BeeGate: How Green Campaigners Subverted Science

Almost ten years ago, when there were indications of stresses on honeybee populations (known as colony collapse disorder ‚Äì CCD), different activists were jockeying for the right to claim this crisis for their campaigns. Climate activists wanted to show bees were suffering because of warmer weather; biodiversity campaigners saw land-use issues as the source for the crisis; anti-GMO stalwarts wanted us to know there was something unknown in the pollen; anti-EMF  fear-mongers wanted to highlight the confusion bees suffered due to our love of mobile technology. Nobody mentioned the main causes (cold winters and Varroa mite) … seriously, who would donate to that? –David Zaruk, The Risk-Monger, 18 February 2017

Revelations by the Mail on Sunday about how world leaders were misled over global warming by the main source of climate data have triggered a probe by the US Congress. Republican Lamar Smith, who chairs the influential House of Representatives Committee on Science, Space and Technology, announced the inquiry last week in a letter to Benjamin Friedman, acting chief of the organisation at the heart of the MoS disclosures, the National Oceanic and Atmospheric Administration (NOAA). In his letter to NOAA, Congressman Smith expresses frustration that previous demands for documents about the Pausebuster were not met, although his committee took the unusual step of issuing a legal subpoena. NOAA’s decision to withhold the documents was, he wrote, ‘without any justification in law’. –David Rose, Mail on Sunday, 19 February 2017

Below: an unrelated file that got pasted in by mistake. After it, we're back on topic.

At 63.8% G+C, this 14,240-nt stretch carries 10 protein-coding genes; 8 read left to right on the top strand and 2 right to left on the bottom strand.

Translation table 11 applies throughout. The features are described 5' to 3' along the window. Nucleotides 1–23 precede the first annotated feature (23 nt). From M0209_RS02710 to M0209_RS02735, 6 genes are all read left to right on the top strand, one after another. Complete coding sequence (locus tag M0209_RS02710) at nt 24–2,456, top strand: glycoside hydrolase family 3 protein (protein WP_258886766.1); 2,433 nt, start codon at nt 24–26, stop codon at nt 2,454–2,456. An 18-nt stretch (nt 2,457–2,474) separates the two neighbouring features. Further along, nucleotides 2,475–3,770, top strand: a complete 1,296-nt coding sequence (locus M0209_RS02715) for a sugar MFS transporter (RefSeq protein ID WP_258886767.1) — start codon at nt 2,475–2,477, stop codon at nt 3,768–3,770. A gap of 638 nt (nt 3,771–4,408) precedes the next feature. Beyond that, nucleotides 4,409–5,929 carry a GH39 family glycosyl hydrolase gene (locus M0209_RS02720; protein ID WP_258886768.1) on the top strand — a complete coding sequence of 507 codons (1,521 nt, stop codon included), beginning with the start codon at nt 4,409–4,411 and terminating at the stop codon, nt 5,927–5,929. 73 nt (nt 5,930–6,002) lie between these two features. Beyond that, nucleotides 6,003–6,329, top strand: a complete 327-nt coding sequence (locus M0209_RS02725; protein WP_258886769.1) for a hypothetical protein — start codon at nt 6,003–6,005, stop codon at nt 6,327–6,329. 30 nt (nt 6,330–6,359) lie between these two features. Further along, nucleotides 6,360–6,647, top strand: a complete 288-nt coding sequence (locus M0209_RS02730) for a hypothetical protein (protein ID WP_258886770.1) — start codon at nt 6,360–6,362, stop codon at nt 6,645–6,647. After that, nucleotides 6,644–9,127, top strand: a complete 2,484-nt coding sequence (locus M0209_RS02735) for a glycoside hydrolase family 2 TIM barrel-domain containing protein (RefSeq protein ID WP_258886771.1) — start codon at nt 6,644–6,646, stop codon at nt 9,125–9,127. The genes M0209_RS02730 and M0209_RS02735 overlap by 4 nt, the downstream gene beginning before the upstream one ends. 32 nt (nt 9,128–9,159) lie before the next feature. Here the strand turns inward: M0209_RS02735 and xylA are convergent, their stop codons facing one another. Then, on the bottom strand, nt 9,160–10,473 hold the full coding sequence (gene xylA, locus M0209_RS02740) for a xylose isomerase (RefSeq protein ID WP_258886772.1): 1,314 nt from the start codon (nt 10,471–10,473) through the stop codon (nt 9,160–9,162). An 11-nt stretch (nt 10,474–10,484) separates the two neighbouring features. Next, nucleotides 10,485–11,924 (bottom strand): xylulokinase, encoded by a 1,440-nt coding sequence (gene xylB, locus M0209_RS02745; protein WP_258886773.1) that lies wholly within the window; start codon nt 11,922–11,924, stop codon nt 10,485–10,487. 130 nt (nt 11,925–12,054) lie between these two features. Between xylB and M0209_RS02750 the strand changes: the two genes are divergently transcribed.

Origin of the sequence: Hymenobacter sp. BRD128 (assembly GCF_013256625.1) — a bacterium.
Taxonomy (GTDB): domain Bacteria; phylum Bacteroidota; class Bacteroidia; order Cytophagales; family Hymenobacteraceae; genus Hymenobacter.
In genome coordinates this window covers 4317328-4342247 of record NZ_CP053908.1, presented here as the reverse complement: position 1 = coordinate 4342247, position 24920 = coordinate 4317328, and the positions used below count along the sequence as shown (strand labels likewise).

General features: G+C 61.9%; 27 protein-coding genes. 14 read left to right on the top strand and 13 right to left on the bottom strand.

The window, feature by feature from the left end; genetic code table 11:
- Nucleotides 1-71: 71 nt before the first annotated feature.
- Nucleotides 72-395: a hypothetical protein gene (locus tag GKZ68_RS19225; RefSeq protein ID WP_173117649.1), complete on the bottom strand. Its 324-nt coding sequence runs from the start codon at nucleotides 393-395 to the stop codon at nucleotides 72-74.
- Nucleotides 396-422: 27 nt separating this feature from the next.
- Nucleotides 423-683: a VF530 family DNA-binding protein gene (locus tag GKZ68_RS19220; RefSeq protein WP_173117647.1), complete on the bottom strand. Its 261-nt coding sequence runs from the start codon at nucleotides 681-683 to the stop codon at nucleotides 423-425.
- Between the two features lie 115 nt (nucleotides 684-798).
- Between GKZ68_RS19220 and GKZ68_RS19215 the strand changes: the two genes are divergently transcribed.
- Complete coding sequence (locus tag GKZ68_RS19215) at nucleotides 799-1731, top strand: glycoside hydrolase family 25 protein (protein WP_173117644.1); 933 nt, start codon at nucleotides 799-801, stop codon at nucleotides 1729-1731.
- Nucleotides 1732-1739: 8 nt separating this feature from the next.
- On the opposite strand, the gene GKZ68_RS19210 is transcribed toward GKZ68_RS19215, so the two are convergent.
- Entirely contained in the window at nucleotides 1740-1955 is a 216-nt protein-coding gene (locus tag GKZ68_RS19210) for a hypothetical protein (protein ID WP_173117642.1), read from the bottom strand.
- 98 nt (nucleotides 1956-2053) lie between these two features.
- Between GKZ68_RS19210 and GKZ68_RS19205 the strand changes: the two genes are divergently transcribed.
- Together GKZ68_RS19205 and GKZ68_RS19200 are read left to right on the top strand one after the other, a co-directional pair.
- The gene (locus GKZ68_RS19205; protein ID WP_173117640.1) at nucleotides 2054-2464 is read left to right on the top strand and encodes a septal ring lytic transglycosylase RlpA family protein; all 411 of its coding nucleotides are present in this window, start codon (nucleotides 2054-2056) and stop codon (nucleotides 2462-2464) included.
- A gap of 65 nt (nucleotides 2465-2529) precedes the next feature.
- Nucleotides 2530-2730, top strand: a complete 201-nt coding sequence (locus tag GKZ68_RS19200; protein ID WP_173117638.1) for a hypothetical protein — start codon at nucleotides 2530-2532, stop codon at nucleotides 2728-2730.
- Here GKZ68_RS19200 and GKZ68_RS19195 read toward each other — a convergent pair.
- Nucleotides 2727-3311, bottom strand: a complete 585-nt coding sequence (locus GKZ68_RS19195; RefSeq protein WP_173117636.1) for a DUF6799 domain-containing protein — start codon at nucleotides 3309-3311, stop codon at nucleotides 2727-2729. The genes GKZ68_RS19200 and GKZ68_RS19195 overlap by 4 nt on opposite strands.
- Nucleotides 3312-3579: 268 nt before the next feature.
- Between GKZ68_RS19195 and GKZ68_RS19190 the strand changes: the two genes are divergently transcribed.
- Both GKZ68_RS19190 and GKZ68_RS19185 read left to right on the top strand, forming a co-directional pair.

[The new head of the EPA], Scott Pruitt says he expects to quickly withdraw both the Clean Power Plan (President Obama’s premier climate regulation) and the 2015 Waters of the United States rule (which asserts EPA power over every creek, pond or prairie pothole with a “significant nexus” to a “navigable waterway”). Will the EPA regulate carbon dioxide? Mr. Pruitt says he won’t prejudge the question. “There will be a rule-making process to withdraw those rules, and that will kick off a process,” he says. “And part of that process is a very careful review of a fundamental question: Does EPA even possess the tools, under the Clean Air Act, to address this? It’s a fair question to ask if we do, or whether there in fact needs to be a congressional response to the climate issue.”  –Kimberley A. Strassel, The Wall Street Journal, 17 February 2017

Companies vying to build nuclear power stations in the UK have been told they must offer a price for their electricity sharply lower than that approved for the Hinkley Point plant last year, raising further questions about the viability of Britain’s plans for a new generation of reactors. However, the prospect of less lucrative contracts will add to the financing difficulties facing reactor developers and intensify their demands for government help to meet multibillion-pound construction costs. –Andrew Ward, Financial Times, 17 February 2017